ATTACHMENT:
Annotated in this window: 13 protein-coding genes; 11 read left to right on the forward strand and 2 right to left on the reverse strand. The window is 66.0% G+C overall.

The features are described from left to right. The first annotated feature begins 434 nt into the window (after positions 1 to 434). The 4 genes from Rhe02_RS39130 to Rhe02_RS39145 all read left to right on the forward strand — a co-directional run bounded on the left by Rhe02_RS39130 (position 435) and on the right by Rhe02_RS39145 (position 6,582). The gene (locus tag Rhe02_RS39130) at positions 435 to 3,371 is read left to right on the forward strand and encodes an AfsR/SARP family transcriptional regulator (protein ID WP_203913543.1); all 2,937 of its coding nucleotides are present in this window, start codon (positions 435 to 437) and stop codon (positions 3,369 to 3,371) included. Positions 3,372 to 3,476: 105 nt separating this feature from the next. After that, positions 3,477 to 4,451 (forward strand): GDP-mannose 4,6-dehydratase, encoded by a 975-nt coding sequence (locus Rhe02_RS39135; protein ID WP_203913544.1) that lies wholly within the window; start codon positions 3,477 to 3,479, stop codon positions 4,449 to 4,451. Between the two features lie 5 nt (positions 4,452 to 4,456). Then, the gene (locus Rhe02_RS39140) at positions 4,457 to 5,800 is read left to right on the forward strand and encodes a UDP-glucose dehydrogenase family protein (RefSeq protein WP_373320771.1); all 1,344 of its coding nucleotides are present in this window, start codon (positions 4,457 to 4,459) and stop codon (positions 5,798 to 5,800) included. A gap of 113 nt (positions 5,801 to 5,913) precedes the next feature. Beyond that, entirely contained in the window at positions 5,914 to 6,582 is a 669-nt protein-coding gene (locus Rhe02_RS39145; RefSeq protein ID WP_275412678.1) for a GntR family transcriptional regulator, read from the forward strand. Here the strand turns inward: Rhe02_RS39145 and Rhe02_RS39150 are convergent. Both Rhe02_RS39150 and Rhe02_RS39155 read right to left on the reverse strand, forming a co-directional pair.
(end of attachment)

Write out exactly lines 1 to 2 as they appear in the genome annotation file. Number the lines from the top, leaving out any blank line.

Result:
Annotated in this window: 13 protein-coding genes; 11 read left to right on the forward strand and 2 right to left on the reverse strand. The window is 66.0% G+C overall.

The features are described from left to right. The first annotated feature begins 434 nt into the window (after positions 1 to 434). The 4 genes from Rhe02_RS39130 to Rhe02_RS39145 all read left to right on the forward strand — a co-directional run bounded on the left by Rhe02_RS39130 (position 435) and on the right by Rhe02_RS39145 (position 6,582). The gene (locus tag Rhe02_RS39130) at positions 435 to 3,371 is read left to right on the forward strand and encodes an AfsR/SARP family transcriptional regulator (protein ID WP_203913543.1); all 2,937 of its coding nucleotides are present in this window, start codon (positions 435 to 437) and stop codon (positions 3,369 to 3,371) included. Positions 3,372 to 3,476: 105 nt separating this feature from the next. After that, positions 3,477 to 4,451 (forward strand): GDP-mannose 4,6-dehydratase, encoded by a 975-nt coding sequence (locus Rhe02_RS39135; protein ID WP_203913544.1) that lies wholly within the window; start codon positions 3,477 to 3,479, stop codon positions 4,449 to 4,451. Between the two features lie 5 nt (positions 4,452 to 4,456). Then, the gene (locus Rhe02_RS39140) at positions 4,457 to 5,800 is read left to right on the forward strand and encodes a UDP-glucose dehydrogenase family protein (RefSeq protein WP_373320771.1); all 1,344 of its coding nucleotides are present in this window, start codon (positions 4,457 to 4,459) and stop codon (positions 5,798 to 5,800) included. A gap of 113 nt (positions 5,801 to 5,913) precedes the next feature. Beyond that, entirely contained in the window at positions 5,914 to 6,582 is a 669-nt protein-coding gene (locus Rhe02_RS39145; RefSeq protein ID WP_275412678.1) for a GntR family transcriptional regulator, read from the forward strand. Here the strand turns inward: Rhe02_RS39145 and Rhe02_RS39150 are convergent. Both Rhe02_RS39150 and Rhe02_RS39155 read right to left on the reverse strand, forming a co-directional pair.